Django is a web development framework designed specifically for Python. Like Ruby on Rails does for Ruby, Django aims to provide a Model-View-Controller framework for web application development as well as a large set of prebuilt libraries to simplify development of common webapp features. Django's modularity also allows easy scalability and enables the reuse of various code blocks, under the policy of "Don't Repeat Yourself".
- Using the WSGI loader for a shared hosting environment is ideal because it conserves memory and enhances security.
- Complete Django
- We offer the complete, unadulterated Django package.
- Our Python installation includes the MySQL extension for interfacing with the MySQL database engine.
- Our Python installation includes the PostgreSQL extension for interfacing with the PostgreSQL database engine.
- Our Python installation includes the SQLite extension for interfacing with the SQLite database engine.
- Extensive prebuilt libraries
- If you need any additional libraries installed be sure to ask at http://helionet.org/
- Shell access
- We don't offer shell (command line) access to our users. Many Django tutorials and installation instructions assume that users have command line access, which may make working with Python & Django more difficult. Most people tend to develop on their home computer and then upload to their web server, which almost negates the need for this feature. Furthermore, most configuration done through the command line can be done through other methods, such as FTP and manual file editing.
- WSGI daemon mode
- There are two ways to configure Django to work with the mod_wsgi loader in Apache. You can either create a separate daemon for each Django process (daemon mode), or embed Django into the Apache daemon (embedded mode). While daemon mode tends to be the standard among Django admins because of the increased control it offers, we use embedded mode because it can be setup on a per-user basis without very much root-level configuration. Embedded mode is slightly harder to get working (see directions below), and might break compatibility with some Django tutorials. In most cases it should not be a problem.
Django is probably the hardest scripting feature to configure on HelioHost. If you have not yet created a Django application, we suggest that you develop at home and upload to HelioHost after you are finished. This is because the use of the command-line utility django-admin.py is common during the development process, and HelioHost does not allow command-line access to its users. Development can be done without this utility, however. If it is your wish to develop on-site you will need to manually create a blank __init__.py file, a settings.py file, and a urls.py file.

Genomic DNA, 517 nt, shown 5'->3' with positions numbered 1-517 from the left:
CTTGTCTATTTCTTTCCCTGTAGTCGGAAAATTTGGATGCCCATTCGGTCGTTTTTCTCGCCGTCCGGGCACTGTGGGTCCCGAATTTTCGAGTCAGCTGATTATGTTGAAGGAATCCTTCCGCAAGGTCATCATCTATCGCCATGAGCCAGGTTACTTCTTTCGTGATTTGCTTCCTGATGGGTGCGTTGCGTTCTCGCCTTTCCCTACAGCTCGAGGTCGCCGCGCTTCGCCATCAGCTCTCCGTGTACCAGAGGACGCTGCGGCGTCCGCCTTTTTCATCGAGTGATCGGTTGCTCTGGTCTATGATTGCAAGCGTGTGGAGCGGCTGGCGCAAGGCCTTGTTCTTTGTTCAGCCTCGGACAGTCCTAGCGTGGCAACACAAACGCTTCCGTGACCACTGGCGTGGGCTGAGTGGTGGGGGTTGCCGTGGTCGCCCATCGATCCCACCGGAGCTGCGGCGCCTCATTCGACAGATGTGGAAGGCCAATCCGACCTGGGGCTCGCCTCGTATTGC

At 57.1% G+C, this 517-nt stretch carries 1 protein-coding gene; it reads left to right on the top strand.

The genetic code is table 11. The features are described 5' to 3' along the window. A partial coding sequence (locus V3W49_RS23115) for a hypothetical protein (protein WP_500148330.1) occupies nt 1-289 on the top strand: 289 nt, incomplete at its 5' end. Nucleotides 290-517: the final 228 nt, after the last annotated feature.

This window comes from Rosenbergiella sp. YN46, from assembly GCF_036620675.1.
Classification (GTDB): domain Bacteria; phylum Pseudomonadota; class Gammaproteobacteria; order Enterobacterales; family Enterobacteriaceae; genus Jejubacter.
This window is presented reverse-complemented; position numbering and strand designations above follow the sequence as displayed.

Follow the steps below to get a Django application working on HelioHost:
- Create a new subdirectory of the public_html directory in your account root. Name this subdirectory the same name as your Django project. Now, upload your Django project to the specified subdirectory through either FTP or the cPanel File Manager.
- Next, we need to create a temporary cache for Python to store its modules, also known as eggs. Create a directory in your home directory (ie. /home/your_cpanel_username) called ".python_egg_cache". Make sure to set this directory's permissions to 777!
- Next, we have to create a dispatch file to handle your project. Django WSGI embedded mode requires some directives to be cast before execution of the main project, and thus a dispatch file must be wrapped around your project. Copy the file below into the aforementioned project subdirectory, naming it "dispatch.wsgi". Make its CHMOD permissions 755. Remember to change the paths below to match your account details!
import os, sys sys.path.append("/home/your_cpanel_username/public_html/project_subdirectory"); os.environ['DJANGO_SETTINGS_MODULE'] = 'settings' os.environ['PYTHON_EGG_CACHE'] = '/home/your_cpanel_username/.python_egg_cache' import django.core.handlers.wsgi _application = django.core.handlers.wsgi.WSGIHandler() def application(environ, start_response): environ['PATH_INFO'] = environ['SCRIPT_NAME'] + environ['PATH_INFO'] return _application(environ, start_response)
- The final step is to redirect all requests for the project subdirectory to the dispatch file we just created. For this, we will use mod_rewrite directives in an .htaccess file. Copy the file below into the aforementioned project subdirectory, naming it ".htaccess". Make its CHMOD permissions 644. Remember to change the project_subdirectory below to your subdirectory name!
RewriteEngine On RewriteBase / RewriteRule ^(media/.*)$ - [L] RewriteRule ^(admin_media/.*)$ - [L] RewriteRule ^(dispatch\.wsgi/.*)$ - [L] RewriteRule ^(.*)$ project_subdirectory/dispatch.wsgi/$1 [QSA,PT,L]